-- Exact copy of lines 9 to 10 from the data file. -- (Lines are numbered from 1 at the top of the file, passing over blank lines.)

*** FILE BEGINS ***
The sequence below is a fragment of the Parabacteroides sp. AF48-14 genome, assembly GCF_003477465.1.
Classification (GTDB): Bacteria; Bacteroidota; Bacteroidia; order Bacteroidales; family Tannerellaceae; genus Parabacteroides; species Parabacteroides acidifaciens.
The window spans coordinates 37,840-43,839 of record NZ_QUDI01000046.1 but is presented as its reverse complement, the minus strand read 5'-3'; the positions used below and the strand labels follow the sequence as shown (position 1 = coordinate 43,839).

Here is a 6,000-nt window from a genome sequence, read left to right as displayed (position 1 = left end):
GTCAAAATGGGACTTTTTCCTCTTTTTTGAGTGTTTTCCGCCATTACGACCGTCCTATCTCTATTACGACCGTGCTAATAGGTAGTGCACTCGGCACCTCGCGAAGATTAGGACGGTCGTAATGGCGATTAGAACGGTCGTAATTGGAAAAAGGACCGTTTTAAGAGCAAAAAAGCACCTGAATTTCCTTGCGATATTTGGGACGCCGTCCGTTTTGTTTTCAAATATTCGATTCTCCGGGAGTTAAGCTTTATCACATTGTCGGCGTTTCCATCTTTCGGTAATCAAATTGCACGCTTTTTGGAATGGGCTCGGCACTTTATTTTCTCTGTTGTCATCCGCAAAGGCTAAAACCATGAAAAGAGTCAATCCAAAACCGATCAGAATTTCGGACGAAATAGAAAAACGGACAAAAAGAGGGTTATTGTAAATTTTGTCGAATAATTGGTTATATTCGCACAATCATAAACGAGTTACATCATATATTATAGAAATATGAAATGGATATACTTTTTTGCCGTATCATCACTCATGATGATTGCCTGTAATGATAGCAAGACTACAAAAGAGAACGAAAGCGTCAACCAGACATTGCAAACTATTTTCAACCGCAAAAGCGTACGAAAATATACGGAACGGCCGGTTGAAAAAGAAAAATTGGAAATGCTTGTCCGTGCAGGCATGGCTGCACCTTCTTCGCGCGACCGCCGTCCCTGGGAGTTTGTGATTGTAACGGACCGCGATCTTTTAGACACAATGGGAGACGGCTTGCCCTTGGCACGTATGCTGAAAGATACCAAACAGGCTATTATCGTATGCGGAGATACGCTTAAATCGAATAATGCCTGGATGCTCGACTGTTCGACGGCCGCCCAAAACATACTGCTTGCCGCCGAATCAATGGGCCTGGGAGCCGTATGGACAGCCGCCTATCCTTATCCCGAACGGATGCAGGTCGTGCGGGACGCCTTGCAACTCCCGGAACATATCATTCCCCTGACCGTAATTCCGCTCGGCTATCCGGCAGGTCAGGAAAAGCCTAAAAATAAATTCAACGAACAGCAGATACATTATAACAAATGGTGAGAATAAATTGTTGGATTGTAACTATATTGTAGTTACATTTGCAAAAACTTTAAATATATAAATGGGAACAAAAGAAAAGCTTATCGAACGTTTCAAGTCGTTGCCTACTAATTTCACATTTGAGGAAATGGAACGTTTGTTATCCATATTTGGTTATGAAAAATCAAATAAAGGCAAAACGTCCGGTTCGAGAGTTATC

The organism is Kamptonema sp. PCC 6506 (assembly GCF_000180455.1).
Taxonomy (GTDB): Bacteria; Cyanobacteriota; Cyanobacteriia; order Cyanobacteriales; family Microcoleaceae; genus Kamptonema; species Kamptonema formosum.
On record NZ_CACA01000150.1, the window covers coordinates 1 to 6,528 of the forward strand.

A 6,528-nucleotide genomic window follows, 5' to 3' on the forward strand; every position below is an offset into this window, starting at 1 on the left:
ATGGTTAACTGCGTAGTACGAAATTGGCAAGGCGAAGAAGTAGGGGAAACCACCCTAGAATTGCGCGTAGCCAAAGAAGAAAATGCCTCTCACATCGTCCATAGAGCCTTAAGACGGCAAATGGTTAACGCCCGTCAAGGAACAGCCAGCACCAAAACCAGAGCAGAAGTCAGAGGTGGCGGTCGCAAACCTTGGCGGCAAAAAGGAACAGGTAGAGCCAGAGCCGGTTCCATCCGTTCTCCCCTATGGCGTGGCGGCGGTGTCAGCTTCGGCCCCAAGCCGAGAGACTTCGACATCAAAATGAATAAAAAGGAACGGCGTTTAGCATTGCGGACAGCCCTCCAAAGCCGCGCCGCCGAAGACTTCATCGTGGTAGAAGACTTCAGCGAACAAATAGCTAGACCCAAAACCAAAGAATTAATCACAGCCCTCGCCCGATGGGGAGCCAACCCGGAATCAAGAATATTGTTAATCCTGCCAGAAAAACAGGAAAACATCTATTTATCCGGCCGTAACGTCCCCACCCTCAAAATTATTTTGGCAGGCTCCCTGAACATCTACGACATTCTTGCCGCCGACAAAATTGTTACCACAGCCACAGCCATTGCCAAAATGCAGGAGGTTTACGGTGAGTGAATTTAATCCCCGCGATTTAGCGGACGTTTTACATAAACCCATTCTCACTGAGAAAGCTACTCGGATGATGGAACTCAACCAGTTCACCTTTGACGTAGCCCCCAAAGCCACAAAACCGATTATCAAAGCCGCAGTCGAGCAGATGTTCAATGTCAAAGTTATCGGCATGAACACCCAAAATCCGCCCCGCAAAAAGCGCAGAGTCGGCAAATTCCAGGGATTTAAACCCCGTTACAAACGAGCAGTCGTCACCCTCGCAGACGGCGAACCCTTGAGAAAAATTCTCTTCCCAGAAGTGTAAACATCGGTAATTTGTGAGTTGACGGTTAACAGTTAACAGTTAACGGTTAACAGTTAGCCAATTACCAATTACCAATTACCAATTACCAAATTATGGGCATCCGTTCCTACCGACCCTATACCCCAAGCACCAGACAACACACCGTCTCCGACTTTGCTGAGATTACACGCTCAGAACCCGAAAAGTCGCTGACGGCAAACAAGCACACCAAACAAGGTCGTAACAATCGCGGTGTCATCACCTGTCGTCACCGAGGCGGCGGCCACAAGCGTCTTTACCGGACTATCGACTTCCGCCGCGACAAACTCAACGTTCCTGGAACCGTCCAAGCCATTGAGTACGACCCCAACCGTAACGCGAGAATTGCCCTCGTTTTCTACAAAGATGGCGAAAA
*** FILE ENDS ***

A 6,528-nucleotide genomic window follows, 5' to 3' on the forward strand; every position below is an offset into this window, starting at 1 on the left:
ATGGTTAACTGCGTAGTACGAAATTGGCAAGGCGAAGAAGTAGGGGAAACCACCCTAGAATTGCGCGTAGCCAAAGAAGAAAATGCCTCTCACATCGTCCATAGAGCCTTAAGACGGCAAATGGTTAACGCCCGTCAAGGAACAGCCAGCACCAAAACCAGAGCAGAAGTCAGAGGTGGCGGTCGCAAACCTTGGCGGCAAAAAGGAACAGGTAGAGCCAGAGCCGGTTCCATCCGTTCTCCCCTATGGCGTGGCGGCGGTGTCAGCTTCGGCCCCAAGCCGAGAGACTTCGACATCAAAATGAATAAAAAGGAACGGCGTTTAGCATTGCGGACAGCCCTCCAAAGCCGCGCCGCCGAAGACTTCATCGTGGTAGAAGACTTCAGCGAACAAATAGCTAGACCCAAAACCAAAGAATTAATCACAGCCCTCGCCCGATGGGGAGCCAACCCGGAATCAAGAATATTGTTAATCCTGCCAGAAAAACAGGAAAACATCTATTTATCCGGCCGTAACGTCCCCACCCTCAAAATTATTTTGGCAGGCTCCCTGAACATCTACGACATTCTTGCCGCCGACAAAATTGTTACCACAGCCACAGCCATTGCCAAAATGCAGGAGGTTTACGGTGAGTGAATTTAATCCCCGCGATTTAGCGGACGTTTTACATAAACCCATTCTCACTGAGAAAGCTACTCGGATGATGGAACTCAACCAGTTCACCTTTGACGTAGCCCCCAAAGCCACAAAACCGATTATCAAAGCCGCAGTCGAGCAGATGTTCAATGTCAAAGTTATCGGCATGAACACCCAAAATCCGCCCCGCAAAAAGCGCAGAGTCGGCAAATTCCAGGGATTTAAACCCCGTTACAAACGAGCAGTCGTCACCCTCGCAGACGGCGAACCCTTGAGAAAAATTCTCTTCCCAGAAGTGTAAACATCGGTAATTTGTGAGTTGACGGTTAACAGTTAACAGTTAACGGTTAACAGTTAGCCAATTACCAATTACCAATTACCAATTACCAAATTATGGGCATCCGTTCCTACCGACCCTATACCCCAAGCACCAGACAACACACCGTCTCCGACTTTGCTGAGATTACACGCTCAGAACCCGAAAAGTCGCTGACGGCAAACAAGCACACCAAACAAGGTCGTAACAATCGCGGTGTCATCACCTGTCGTCACCGAGGCGGCGGCCACAAGCGTCTTTACCGGACTATCGACTTCCGCCGCGACAAACTCAACGTTCCTGGAACCGTCCAAGCCATTGAGTACGACCCCAACCGTAACGCGAGAATTGCCCTCGTTTTCTACAAAGATGGCGAAAA